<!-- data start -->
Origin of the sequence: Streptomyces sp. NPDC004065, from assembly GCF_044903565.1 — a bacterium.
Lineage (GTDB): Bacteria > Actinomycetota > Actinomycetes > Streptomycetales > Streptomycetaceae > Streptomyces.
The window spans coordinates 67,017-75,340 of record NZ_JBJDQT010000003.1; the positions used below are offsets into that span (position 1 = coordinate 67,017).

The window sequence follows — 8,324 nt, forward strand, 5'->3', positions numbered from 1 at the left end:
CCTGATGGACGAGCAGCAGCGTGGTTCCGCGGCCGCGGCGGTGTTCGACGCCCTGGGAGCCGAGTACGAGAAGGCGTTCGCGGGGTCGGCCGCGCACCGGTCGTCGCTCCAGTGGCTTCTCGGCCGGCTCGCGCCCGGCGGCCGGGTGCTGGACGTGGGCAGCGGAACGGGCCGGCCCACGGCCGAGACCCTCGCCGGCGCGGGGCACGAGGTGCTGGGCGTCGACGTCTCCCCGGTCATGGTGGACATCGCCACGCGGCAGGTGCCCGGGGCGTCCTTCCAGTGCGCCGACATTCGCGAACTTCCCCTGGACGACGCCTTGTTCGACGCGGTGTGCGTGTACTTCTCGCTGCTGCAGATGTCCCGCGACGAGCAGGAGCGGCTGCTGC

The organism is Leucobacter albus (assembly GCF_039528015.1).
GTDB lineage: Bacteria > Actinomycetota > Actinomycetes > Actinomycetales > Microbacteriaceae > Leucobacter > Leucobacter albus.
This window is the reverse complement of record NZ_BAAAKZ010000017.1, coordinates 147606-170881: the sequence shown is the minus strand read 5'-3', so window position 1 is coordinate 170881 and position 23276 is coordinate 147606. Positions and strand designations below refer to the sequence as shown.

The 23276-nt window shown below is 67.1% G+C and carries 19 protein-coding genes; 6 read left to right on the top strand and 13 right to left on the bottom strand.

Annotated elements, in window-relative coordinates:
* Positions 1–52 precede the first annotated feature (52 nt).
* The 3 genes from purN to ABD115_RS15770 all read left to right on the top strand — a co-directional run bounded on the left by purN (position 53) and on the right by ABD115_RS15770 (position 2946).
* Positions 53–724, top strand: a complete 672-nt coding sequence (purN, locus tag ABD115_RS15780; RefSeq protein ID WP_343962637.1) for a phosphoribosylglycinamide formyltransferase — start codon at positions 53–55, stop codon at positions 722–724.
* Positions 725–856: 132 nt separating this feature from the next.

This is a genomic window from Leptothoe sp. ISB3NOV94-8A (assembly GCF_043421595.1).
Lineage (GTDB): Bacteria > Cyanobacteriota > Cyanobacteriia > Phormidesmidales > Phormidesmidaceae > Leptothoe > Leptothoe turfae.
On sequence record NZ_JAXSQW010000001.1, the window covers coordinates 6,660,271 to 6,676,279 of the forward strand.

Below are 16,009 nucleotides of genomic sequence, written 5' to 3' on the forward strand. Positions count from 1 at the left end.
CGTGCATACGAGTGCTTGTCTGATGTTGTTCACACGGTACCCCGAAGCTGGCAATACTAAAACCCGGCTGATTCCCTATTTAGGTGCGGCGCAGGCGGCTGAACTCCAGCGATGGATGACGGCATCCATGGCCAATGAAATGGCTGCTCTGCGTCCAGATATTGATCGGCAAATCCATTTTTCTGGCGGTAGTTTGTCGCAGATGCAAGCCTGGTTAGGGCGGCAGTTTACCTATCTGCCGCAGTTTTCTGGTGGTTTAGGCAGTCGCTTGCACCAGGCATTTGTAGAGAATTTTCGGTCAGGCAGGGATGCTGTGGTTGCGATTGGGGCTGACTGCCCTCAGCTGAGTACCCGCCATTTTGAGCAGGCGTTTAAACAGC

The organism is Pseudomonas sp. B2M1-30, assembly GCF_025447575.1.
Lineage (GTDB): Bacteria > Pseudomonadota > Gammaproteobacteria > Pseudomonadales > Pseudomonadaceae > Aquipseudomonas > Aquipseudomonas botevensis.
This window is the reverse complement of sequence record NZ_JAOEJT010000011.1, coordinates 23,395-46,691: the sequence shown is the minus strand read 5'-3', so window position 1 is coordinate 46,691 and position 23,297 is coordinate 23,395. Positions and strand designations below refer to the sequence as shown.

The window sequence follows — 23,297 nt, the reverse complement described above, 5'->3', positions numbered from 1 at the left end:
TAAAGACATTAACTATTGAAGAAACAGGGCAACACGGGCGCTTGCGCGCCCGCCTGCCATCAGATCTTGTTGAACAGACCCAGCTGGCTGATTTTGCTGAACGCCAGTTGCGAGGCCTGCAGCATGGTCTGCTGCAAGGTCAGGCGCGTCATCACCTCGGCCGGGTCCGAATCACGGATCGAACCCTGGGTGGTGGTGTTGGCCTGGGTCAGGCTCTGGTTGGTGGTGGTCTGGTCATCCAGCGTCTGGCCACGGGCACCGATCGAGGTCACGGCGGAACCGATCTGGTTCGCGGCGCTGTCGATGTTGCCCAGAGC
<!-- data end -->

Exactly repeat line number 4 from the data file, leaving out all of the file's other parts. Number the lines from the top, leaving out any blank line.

The window sequence follows — 8,324 nt, forward strand, 5'->3', positions numbered from 1 at the left end: